At many film festivals, Cannes comes to mind; audiences would openly jeer a disastrous movie like director George Ratliff's unintentionally silly, bad seed horror drama "Joshua." At Sundance, where the film made its premiere over the weekend, the audience I sat with was polite and only laughed at all the wrong places. The only person yelling back at the movie was I. The luxurious lives of an affluent New York City family, Brad Cairn, a Wall Street investor, his pretty wife Abby and their young son Joshua, who's something of a child genius, turns towards darkness after the addition of a newborn daughter.
Abby (Vera Farmiga) sinks into severe depression. Brad (Sam Rockwell) remains optimistic that things will work out at home. The mystery is Joshua (Jacob Kogan), a soft-spoken boy whose orderly wardrobe of pressed khaki pants and buttoned-down shirt reveals him as something of a little man. But matters keep turning bad, and as they do, young Joshua is always nearby.
In the spirit of Sundance politeness, it's worth noting that "Joshua" is a plush misstep, a glossy drama equal in look and technique to any first-class studio production thanks primarily to cameraman Benoit Debie and costumer Astrid Brucker. The cast is earnest, especially Sam Rockwell and Vera Farmiga, who have to shift moods from one extreme to another. They only come off false due to the haphazard story unfolding around them. The toughest challenge belongs to Jacob Kogan, a young newcomer, who struggles under a one-note character. He's more prop than person. Ratliff, the director of the wonderful documentary "Hell House," who co-wrote the script with David Gibert, never satisfactorily explains if Joshua is bad, emotionally handicapped or some disturbed genius looking to remake his family. I'm not asking for complete transparency from a mystery thriller like "Joshua." I just want a little coherency about what's happening with its title character.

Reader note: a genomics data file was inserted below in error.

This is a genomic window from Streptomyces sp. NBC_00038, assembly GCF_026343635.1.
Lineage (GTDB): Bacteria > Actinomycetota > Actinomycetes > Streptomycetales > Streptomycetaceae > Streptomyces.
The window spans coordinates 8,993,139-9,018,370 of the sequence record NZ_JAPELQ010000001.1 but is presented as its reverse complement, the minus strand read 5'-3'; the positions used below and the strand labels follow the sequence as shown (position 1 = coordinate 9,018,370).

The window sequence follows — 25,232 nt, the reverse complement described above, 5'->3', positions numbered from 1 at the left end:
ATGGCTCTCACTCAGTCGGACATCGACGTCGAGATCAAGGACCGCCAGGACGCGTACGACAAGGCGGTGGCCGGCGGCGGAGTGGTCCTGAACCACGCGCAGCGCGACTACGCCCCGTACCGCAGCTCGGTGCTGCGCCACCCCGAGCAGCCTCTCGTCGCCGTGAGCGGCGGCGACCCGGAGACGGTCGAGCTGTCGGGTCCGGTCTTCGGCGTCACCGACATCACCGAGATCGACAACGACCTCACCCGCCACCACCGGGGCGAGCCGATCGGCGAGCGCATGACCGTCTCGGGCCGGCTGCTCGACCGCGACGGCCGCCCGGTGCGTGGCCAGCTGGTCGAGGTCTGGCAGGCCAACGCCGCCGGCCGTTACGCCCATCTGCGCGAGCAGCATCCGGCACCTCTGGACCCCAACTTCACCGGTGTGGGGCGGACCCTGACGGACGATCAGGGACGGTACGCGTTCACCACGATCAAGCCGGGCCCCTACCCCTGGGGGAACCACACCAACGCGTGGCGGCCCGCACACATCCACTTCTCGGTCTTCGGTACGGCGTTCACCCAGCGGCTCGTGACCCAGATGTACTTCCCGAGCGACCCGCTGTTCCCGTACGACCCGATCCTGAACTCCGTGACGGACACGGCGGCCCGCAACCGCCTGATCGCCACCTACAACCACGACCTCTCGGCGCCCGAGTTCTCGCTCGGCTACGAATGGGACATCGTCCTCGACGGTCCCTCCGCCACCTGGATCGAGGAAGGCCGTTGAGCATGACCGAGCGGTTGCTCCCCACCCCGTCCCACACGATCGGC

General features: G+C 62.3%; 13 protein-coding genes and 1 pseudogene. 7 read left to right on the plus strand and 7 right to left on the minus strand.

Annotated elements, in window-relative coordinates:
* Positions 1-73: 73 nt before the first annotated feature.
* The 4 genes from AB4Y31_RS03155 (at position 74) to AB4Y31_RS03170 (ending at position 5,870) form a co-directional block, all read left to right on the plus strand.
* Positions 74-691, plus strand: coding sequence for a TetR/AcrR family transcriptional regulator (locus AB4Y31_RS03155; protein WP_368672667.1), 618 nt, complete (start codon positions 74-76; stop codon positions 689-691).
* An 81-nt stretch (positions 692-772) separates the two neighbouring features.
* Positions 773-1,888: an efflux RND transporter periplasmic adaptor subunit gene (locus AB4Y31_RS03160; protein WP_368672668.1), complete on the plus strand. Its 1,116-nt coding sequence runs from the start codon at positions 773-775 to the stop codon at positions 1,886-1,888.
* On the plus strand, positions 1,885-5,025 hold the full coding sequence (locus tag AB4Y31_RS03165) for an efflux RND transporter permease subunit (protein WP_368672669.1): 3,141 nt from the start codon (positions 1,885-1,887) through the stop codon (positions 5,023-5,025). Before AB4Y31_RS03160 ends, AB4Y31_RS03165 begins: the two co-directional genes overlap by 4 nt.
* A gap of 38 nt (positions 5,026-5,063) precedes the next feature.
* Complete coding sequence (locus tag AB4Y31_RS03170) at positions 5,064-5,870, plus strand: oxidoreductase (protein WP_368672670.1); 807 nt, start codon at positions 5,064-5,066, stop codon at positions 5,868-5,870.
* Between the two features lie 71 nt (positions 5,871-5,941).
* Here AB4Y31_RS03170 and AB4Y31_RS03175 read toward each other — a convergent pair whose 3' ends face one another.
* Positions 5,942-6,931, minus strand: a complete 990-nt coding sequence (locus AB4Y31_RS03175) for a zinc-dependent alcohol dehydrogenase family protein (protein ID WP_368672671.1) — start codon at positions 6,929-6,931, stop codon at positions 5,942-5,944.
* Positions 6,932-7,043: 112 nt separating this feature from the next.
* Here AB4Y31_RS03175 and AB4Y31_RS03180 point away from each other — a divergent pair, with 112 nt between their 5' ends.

The one standout scene that shows the film's creepy potential is when Joshua watches his fellow students perform poorly at a school recital and then intentionally botches his own piano performance. He wants to belong, to be like the other kids but knows he's different. It's a wonderful sequence that hints at the dangers to come. The misdirection that derails the suspense tale comes from a hodgepodge of cinema appropriation as Ratliff borrows from "The Omen," Joshua is constantly popping up in dark hallways, "Rosemary's Baby," the stately Dakota Building is the home of this stressed-out family, and "The Tenant" as Abby hears noises come through the ceiling from the apartment.
In its climactic moments, set outside the Brooklyn Museum, Ratliff even appears to borrow liberally from the Odessa steps sequence in "The Battleship Potemkin." It sounds silly, but the silly is standout feature of this painfully funny film.
ABOUT THE WRITER: Steve Ramos is an award-winning film writer based in Cincinnati, Ohio. When not on assignment, he maintains the blog Flyover Online.
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